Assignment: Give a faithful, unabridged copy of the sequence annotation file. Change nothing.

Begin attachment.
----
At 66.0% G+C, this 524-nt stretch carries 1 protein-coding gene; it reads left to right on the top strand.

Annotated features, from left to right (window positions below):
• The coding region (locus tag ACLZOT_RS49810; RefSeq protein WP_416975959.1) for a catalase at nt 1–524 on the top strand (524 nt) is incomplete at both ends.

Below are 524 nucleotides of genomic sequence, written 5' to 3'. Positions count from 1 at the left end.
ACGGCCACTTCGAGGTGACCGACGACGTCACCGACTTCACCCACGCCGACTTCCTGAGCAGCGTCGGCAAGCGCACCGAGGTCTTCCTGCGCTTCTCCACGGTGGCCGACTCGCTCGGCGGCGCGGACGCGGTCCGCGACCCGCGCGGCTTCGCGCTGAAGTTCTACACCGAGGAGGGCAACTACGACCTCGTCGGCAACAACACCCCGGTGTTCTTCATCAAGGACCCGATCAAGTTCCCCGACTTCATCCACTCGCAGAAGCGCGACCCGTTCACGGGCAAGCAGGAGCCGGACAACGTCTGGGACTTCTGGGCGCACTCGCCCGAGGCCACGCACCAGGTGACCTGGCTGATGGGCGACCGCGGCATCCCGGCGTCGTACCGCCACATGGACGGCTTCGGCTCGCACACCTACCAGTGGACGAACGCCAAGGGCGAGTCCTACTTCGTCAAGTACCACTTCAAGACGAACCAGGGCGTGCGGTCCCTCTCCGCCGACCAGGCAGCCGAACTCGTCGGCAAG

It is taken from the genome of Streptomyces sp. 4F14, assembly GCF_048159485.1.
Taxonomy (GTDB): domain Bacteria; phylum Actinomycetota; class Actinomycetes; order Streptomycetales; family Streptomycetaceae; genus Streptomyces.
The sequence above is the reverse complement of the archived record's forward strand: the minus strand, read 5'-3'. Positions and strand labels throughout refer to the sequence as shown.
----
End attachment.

At 66.0% G+C, this 524-nt stretch carries 1 protein-coding gene; it reads left to right on the top strand.

Annotated features, from left to right (window positions below):
• The coding region (locus tag ACLZOT_RS49810; RefSeq protein WP_416975959.1) for a catalase at nt 1–524 on the top strand (524 nt) is incomplete at both ends.

Below are 524 nucleotides of genomic sequence, written 5' to 3'. Positions count from 1 at the left end.
ACGGCCACTTCGAGGTGACCGACGACGTCACCGACTTCACCCACGCCGACTTCCTGAGCAGCGTCGGCAAGCGCACCGAGGTCTTCCTGCGCTTCTCCACGGTGGCCGACTCGCTCGGCGGCGCGGACGCGGTCCGCGACCCGCGCGGCTTCGCGCTGAAGTTCTACACCGAGGAGGGCAACTACGACCTCGTCGGCAACAACACCCCGGTGTTCTTCATCAAGGACCCGATCAAGTTCCCCGACTTCATCCACTCGCAGAAGCGCGACCCGTTCACGGGCAAGCAGGAGCCGGACAACGTCTGGGACTTCTGGGCGCACTCGCCCGAGGCCACGCACCAGGTGACCTGGCTGATGGGCGACCGCGGCATCCCGGCGTCGTACCGCCACATGGACGGCTTCGGCTCGCACACCTACCAGTGGACGAACGCCAAGGGCGAGTCCTACTTCGTCAAGTACCACTTCAAGACGAACCAGGGCGTGCGGTCCCTCTCCGCCGACCAGGCAGCCGAACTCGTCGGCAAG

It is taken from the genome of Streptomyces sp. 4F14, assembly GCF_048159485.1.
Taxonomy (GTDB): domain Bacteria; phylum Actinomycetota; class Actinomycetes; order Streptomycetales; family Streptomycetaceae; genus Streptomyces.
The sequence above is the reverse complement of the archived record's forward strand: the minus strand, read 5'-3'. Positions and strand labels throughout refer to the sequence as shown.